> There is a clear need for script codes for distinguishing certain kinds of Chinese written material, as well as certain languages in which there are active script transitions or in which the language is commonly written in more than one script. Individuals not connected with this effort have attempted to register similar language tags recently. It is important to identify the writing system in those cases to many users. 

But none of that applies to an audio file of spoken material,
where script would be superfluous and, as noted above, would
lead to loss of backwards compatibility.  Surely some types
of script is indicated by the charset; in situations where that
is not the case, a separate mechanism could be used for that
orthogonal parameter without breaking compatibility with
existing parsers of language tags.
> > The whole "stability" brouhaha seems to be a tempest in a teapot.
> > Surely the issue could be addressed in a professional manner by
> > reaching an agreement with ISO/UN regarding the issue, as has been
> > done for the case of 2-letter vs. 3-letter codes and stability of
> > existing 3-letter codes.
> It is only *one* of the things addressed by the draft. But it is and remains important. Doug Ewell suggested to me that even if no RA or MA ever reuses a code again, it is still ISO 3166/MA's job is to keep the codes in sync with the current state of the world.  Whenever countries split up, join together, or change names, ISO 3166/MA will be there to change the code list.  The instability is not all the MA's fault, but we still need to protect against it because of legacy data. The lonely CS example should not become the state of affairs going forwards.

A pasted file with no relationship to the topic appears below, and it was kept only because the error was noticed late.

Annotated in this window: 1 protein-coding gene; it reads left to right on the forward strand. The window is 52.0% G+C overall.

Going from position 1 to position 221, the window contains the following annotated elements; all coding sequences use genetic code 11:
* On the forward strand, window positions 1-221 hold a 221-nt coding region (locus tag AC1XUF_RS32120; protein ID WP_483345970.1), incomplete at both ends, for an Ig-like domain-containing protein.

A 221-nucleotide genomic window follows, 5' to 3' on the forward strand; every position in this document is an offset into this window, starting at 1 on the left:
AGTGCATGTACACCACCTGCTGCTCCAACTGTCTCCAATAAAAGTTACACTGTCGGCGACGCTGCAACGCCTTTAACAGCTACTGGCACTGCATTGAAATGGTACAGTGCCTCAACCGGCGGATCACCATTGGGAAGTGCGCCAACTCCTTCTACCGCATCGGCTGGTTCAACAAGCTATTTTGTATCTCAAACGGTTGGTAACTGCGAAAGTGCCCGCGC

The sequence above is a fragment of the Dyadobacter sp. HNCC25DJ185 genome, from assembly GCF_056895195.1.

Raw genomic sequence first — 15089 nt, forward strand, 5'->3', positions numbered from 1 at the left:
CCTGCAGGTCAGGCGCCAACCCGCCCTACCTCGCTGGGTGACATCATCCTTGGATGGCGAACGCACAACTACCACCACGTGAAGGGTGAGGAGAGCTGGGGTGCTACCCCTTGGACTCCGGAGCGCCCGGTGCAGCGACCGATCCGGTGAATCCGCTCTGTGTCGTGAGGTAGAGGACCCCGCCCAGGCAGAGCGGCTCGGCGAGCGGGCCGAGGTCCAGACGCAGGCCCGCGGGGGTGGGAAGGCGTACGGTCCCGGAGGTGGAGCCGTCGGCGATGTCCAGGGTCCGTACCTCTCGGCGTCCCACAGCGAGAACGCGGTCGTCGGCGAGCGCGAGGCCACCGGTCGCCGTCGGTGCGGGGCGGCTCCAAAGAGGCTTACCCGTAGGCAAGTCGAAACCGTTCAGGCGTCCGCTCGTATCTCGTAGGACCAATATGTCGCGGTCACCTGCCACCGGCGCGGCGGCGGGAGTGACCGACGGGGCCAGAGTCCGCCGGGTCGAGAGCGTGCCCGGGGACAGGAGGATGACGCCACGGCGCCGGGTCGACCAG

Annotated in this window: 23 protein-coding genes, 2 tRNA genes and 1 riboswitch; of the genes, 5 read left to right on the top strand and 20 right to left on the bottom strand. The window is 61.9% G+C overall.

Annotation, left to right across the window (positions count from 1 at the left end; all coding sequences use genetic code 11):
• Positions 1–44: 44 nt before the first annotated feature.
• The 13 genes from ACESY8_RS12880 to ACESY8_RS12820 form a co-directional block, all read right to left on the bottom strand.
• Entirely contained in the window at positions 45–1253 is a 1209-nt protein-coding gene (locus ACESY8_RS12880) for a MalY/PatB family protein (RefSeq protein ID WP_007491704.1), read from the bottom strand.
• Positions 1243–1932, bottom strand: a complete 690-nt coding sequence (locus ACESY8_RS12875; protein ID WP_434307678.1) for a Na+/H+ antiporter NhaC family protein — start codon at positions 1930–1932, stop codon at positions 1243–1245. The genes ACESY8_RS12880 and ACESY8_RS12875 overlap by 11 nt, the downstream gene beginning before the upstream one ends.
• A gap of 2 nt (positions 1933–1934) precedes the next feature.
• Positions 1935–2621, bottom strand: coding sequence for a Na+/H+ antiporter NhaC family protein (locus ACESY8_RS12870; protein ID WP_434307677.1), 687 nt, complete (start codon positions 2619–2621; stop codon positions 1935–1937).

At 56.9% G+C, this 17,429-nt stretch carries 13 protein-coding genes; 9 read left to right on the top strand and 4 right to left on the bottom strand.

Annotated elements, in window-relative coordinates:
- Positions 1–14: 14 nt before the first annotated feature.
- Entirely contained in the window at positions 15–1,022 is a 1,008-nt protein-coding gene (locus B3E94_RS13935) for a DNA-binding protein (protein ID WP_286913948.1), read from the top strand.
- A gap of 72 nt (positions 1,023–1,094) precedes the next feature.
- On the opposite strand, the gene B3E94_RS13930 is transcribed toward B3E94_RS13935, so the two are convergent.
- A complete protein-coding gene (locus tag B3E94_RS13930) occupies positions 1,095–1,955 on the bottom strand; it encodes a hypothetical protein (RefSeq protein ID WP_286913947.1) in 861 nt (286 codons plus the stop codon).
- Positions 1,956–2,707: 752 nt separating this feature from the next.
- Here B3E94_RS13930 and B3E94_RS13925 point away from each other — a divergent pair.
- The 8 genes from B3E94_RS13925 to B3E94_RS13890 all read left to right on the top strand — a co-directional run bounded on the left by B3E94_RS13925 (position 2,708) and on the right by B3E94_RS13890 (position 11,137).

Does the ISO not set ground rules for the 3166/MA?  Could it not
specify that codes are not to be reused?

> Matching hasn't actually changed.

I beg to differ. Introduction of a script subtag between language
and country code changes matters considerably, in a manner which
breaks backwards compatibility.

> The existance of multiple mechanisms isn't really an issue. The draft specifies ONE mechanism, just like RFC 3066, and notes that more specialized processing is possible.

It's an issue that calls for a separate specification to facilitate
reference (by an AS) to the mechanism or mechanisms which are
applicable, at their respective requirement levels, without
confusion about what specification is being referenced.

> > > If one specifies "en-FR", then one should not expect to receive 
> > anything less specific than "en-FR".
> > 
> > Are you referring to use in Accept-Language fields or in Content-
> > Language fields (or equivalent accept/send dichotomy)?